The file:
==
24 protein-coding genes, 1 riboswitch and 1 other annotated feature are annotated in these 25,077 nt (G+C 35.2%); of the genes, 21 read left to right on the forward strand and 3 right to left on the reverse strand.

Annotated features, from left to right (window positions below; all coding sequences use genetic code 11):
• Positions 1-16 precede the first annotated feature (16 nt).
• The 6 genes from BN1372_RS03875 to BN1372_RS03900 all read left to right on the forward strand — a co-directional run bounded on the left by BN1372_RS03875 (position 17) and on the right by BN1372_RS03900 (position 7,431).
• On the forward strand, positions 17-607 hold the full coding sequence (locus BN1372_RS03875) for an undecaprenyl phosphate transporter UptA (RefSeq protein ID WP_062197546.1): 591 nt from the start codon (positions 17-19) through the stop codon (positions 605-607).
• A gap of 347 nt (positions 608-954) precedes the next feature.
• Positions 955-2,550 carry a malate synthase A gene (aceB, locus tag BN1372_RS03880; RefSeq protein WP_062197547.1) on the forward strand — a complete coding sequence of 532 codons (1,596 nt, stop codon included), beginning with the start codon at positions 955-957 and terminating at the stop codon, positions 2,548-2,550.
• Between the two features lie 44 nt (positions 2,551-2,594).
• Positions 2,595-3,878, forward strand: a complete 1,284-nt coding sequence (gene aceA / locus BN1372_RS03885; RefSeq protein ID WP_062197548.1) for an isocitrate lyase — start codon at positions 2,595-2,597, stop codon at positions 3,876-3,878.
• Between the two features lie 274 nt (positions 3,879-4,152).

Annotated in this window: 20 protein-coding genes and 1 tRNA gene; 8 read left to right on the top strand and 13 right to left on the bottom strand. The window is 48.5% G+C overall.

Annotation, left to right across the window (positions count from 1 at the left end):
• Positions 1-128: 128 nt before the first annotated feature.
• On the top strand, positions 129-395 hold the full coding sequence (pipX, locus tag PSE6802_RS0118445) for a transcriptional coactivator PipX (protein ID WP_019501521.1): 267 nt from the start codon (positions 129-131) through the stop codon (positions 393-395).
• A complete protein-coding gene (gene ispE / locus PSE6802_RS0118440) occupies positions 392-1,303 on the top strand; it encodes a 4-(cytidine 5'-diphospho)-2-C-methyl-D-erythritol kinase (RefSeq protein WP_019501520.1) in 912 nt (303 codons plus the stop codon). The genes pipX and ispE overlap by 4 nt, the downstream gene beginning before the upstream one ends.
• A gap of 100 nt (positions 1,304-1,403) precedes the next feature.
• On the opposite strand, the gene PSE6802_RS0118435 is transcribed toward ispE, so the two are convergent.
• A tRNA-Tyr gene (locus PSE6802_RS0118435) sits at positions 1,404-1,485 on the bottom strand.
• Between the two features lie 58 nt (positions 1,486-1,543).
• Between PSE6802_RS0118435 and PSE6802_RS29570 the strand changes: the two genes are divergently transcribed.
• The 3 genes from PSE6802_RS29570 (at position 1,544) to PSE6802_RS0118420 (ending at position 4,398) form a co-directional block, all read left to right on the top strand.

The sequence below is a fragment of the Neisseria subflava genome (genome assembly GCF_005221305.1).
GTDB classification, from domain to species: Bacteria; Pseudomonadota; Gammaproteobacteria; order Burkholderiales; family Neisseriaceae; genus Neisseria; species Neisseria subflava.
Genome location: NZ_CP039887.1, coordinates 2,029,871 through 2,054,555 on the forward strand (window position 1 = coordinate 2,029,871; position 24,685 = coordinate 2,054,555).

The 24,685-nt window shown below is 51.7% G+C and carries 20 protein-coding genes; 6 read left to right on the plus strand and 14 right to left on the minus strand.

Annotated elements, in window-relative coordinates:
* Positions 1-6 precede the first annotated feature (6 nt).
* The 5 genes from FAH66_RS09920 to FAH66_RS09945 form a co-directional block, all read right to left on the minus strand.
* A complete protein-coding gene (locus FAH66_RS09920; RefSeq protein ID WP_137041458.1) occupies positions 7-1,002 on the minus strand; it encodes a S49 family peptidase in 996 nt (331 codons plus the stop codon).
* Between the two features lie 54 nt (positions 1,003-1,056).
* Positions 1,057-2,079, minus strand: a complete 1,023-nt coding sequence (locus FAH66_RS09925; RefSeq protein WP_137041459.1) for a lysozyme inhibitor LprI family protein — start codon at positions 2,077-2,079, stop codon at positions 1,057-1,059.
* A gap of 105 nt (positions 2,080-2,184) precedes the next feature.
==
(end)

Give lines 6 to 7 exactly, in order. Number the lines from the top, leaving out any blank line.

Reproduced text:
• A gap of 347 nt (positions 608-954) precedes the next feature.
• Positions 955-2,550 carry a malate synthase A gene (aceB, locus tag BN1372_RS03880; RefSeq protein WP_062197547.1) on the forward strand — a complete coding sequence of 532 codons (1,596 nt, stop codon included), beginning with the start codon at positions 955-957 and terminating at the stop codon, positions 2,548-2,550.